Overexploitation of groundwater is a worrying issue across India that is causing, among other problems, land subsidence. Mining, infrastructure building, etc, in the fragile Himalayas, are also causing land subsidence and disasters are waiting to happen, as the people of Joshimath found out recently. But so far, there have been no precise measurements of the changes that are taking place to the land or ice surfaces in different geographies across India, or for that matter around the world.
The Himalayan glaciers are melting, but there are disagreements about the rate of melt and how close the day is when the rivers they feed could start to dry up. Soon, however, we may have precise measurements of these phenomena and more, made by eyes in space. Thanks to the most ambitious project in India-US space cooperation to date, the NISAR satellite.
The NASA-ISRO Synthetic Aperture Radar (NISAR)
The NASA-ISRO Synthetic Aperture Radar (NISAR), the conception of which began more than 15 years ago alongside the India-US civil nuclear deal talks and the building of a strategic partnership between the two countries, is on track to be launched in the first quarter of 2024, according to Laurie Leshin, the Director of the famed Jet Propulsion Laboratory (JPL) in Pasadena, California, and NASA’s NISAR Project Manager Phil Barela.
Leshin and Barela were in Bengaluru to catch up on the progress on NISAR at ISRO, signaling that the work on the final testing and assembly of the spacecraft is entering the final stages. Some 160 of their colleagues from JPL’s NISAR team have traveled to the U R Rao Satellite Centre over the last nine months and worked alongside their ISRO counterparts, speeding up progress on the project after it was hit by delays through 2020-21 due to the Covid pandemic.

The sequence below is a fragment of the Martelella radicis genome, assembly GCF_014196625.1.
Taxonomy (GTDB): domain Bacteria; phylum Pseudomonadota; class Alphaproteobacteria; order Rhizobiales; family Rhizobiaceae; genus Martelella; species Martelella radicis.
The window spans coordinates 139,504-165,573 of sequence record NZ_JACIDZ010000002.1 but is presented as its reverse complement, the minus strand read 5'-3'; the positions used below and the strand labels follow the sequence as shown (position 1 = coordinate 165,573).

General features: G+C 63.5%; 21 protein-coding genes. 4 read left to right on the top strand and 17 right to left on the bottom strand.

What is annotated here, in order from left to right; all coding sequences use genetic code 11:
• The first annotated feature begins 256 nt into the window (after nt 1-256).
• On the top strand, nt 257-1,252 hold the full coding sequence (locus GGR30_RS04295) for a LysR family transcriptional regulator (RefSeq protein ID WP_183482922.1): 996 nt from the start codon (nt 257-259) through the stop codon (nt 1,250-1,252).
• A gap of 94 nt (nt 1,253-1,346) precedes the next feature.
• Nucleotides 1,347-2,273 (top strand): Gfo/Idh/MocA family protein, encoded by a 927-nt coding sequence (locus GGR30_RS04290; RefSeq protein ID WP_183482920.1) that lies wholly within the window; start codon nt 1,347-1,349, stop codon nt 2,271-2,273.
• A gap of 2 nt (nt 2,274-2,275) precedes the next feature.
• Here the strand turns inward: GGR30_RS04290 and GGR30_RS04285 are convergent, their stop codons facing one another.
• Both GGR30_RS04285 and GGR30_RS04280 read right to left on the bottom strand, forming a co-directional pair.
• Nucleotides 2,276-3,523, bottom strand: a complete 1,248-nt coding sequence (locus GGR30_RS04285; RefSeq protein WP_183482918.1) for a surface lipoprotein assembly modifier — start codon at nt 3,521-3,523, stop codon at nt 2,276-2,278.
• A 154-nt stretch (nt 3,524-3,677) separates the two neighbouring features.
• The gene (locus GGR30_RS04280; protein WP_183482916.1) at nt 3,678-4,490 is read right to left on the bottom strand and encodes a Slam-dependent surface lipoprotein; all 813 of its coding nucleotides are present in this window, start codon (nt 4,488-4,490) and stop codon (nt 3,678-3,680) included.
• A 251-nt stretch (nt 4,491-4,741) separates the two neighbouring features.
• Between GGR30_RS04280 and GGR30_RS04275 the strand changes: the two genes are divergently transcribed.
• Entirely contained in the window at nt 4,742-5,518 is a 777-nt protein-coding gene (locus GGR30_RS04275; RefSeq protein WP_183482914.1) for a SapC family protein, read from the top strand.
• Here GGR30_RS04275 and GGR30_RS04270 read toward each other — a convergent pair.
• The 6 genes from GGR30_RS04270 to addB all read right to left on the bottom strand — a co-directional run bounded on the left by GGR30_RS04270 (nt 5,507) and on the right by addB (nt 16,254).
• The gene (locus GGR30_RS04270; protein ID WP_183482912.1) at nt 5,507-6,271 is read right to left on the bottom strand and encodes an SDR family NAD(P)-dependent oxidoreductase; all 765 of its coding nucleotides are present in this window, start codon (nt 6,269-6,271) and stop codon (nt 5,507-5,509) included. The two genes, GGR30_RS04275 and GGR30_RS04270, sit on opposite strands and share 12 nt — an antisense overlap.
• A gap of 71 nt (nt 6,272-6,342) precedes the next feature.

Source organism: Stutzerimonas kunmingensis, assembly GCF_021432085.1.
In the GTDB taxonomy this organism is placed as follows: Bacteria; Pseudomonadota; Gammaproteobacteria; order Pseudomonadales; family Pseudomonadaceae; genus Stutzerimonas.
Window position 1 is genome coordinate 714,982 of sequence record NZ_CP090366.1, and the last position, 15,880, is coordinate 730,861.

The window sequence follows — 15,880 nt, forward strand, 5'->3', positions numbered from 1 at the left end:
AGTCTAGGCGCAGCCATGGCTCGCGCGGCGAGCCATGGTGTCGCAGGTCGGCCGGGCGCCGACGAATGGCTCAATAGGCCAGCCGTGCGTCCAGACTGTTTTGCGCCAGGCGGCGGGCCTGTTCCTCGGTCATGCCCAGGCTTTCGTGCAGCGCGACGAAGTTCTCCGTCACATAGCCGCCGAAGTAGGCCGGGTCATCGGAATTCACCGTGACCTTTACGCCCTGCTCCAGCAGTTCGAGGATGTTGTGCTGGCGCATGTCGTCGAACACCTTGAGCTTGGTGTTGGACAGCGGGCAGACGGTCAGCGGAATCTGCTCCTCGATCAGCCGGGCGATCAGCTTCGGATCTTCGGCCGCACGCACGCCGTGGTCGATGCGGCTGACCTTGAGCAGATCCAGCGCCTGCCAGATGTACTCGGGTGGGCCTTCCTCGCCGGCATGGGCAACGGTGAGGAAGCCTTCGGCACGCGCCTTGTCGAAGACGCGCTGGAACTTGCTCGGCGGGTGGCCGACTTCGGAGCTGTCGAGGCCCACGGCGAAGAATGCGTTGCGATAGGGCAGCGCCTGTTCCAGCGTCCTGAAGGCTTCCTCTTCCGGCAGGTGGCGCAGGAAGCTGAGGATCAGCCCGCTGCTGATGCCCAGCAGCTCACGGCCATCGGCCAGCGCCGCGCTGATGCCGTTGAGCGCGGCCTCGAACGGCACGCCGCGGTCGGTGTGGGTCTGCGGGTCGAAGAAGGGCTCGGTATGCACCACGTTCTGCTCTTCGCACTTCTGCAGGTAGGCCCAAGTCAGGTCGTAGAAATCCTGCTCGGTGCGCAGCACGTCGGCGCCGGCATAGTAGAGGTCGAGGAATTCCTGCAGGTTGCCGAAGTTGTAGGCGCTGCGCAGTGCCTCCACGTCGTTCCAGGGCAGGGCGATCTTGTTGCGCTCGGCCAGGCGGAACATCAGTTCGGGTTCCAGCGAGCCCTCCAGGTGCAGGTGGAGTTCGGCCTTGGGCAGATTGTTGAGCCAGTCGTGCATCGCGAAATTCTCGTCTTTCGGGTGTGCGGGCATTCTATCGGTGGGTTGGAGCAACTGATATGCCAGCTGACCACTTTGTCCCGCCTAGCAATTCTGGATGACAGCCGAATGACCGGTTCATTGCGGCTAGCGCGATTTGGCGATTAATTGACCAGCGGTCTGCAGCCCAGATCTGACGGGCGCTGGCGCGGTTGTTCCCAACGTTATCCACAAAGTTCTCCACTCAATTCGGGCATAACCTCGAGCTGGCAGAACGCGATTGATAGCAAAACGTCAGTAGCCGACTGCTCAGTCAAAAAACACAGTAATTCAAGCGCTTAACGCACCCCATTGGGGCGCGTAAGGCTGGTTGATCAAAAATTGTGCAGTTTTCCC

A Multifaceted Satellite
The NISAR is a deceptively simple concept. It puts an L-band Synthetic Aperture Radar (SAR) and an S-band SAR on a single spacecraft platform that will be launched into an orbit 747 km high by a GSLV Mk II rocket. But it is also an ambitious project.
Using these sophisticated radars that can look through clouds, bad weather and even foliage, NISAR is meant to observe changes in the earth’s land and ice surfaces planet-wide, sweeping 240 km wide swathes of these surfaces twice every 12 days, making measurements of the elevation of these surfaces to a fraction of an inch and being able to detect changes down to centimeters or less by overlapping images from different sweeps.
These changes would be good enough to measure the rate of land subsidence, indicate earthquakes and volcanoes building up, the rate of glacier melt, changes in soil moisture – extremely important for farmers – and carbon content and many other phenomena.
In effect, NISAR is a climate change observing satellite, disaster monitoring satellite and agriculture-assisting satellite all rolled into one.
The NISAR project is a testament to the growing partnership between India and the United States in space exploration and scientific research. It is also a reminder of the importance of international cooperation in addressing global challenges such as climate change and natural disasters.